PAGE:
• Demand for “higher yielding” instruments such as high-yield bonds, REITs, MLPs, and dividend paying stocks has been strong and in many cases stretched valuations.
  • More recently, higher US yields has translated to a strong US dollar relative to other global currencies. 
  • Companies can borrow money at historically low interest rates.
  • Institutional investors and hedge funds have increasingly used cheap leverage to boost returns.
  • The housing market has been aided by continually low mortgage rates.


Clearly, anyone with a bank account, bond mutual fund or a mortgage is affected by the level of government bond yields.


Portfolio Implications

Unless you keep all your money under your mattress, developing strategies for fixed income instruments is more important than ever. Short-term Interest rates in the United States look poised to go higher as the Federal Reserve will most likely increase short-term rates this year. However, the speed of Fed hikes is much more important than the first hike. European and Japanese government bond yields looks like they may stay low for a long time, possibly the rest of the decade. At some point interest rates around the world must go higher. Investors must find high quality bonds at current historically low interest rates, yet keep one eye focused on the future path of interest rates.


  • Active management, either buying individual bonds outright or through mutual funds, is an important strategy in today’s market. 
  • Carefully selected individual municipal bonds held to maturity continues to be a good strategy. Laddered, as well as barbell strategies, can both work in today’s market.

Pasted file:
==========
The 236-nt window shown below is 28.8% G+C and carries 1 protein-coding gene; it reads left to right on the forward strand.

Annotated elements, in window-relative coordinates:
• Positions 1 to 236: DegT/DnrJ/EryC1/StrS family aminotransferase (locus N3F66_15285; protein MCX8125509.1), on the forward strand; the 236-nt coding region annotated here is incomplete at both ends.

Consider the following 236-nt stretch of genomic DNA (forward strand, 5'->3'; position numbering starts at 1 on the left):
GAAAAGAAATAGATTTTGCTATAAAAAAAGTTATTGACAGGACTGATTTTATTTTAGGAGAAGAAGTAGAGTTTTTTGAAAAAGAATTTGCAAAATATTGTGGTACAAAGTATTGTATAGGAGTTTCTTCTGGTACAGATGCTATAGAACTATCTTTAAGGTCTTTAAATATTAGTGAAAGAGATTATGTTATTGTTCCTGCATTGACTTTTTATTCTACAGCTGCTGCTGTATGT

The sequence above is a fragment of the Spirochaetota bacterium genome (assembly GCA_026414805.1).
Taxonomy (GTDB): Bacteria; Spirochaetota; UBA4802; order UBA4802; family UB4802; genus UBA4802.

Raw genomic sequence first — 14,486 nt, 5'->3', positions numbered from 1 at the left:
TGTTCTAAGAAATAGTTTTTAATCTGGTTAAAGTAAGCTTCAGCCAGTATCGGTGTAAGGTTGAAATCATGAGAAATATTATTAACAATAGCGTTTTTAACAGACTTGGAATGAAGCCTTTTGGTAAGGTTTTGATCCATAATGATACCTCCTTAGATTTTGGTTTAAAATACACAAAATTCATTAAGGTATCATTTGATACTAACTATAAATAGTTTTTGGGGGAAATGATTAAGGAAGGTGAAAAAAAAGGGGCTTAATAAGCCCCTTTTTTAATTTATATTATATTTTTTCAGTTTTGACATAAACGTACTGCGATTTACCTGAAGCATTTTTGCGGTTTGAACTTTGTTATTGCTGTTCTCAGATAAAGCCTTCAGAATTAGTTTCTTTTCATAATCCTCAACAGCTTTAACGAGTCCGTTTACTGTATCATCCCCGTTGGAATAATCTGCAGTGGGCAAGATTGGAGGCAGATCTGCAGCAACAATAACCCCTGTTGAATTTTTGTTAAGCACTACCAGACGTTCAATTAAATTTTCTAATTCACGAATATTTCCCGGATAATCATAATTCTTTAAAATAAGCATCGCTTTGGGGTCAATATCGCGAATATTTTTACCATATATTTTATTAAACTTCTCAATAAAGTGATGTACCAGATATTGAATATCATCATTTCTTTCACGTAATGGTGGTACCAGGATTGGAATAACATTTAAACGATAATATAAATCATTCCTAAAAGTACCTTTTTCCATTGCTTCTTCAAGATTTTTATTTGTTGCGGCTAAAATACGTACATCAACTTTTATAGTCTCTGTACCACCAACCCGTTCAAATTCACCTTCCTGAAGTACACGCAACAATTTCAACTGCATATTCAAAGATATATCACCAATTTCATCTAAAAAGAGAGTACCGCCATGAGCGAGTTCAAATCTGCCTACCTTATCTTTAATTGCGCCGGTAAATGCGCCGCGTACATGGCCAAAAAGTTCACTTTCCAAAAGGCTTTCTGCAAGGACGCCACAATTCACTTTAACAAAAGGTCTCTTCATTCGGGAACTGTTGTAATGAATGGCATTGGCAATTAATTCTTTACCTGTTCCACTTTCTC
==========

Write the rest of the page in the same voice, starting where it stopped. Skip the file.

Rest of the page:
• Managers than can successfully navigate short to intermediate-term high quality and high yield strategies are in short supply, but are available. 
  • So called “unconstrained” strategies have become popular. However, many of these strategies are new, complicated, and pricey. Venturing into this market requires mangers with a long track record of managing money in the bond market, an understandable investment strategy, and lower than average costs. Again, these managers are in short supply, but are available.
  • International and emerging market bond strategies look attractively valued as long as investors understand and are comfortable with the added risk.


International developed stocks outpaced US stocks in the first quarter aided by aggressive actions taken by the European and Japanese Central Banks. Emerging market stocks caught a bid, returning 2.24% for the quarter.  Valuations remained a concern for US stocks, however a strong end to the quarter enabled all indices to be positive at quarter end. 2000 and 2009 taught investors that momentum can propel overvalued markets even higher. Stock investors have been rewarded over the past 5-years, especially in the US as many markets have produced 10%+ annualized returns.



High-yield and emerging markets saw strong returns in the quarter. Core bonds as represented by the Barclays Aggregate Bond market continued its upward march despite much caution by market participants. A strong dollar hurt the developed international bond market. Cash, under the mattress or in short-term instruments, remains at zero.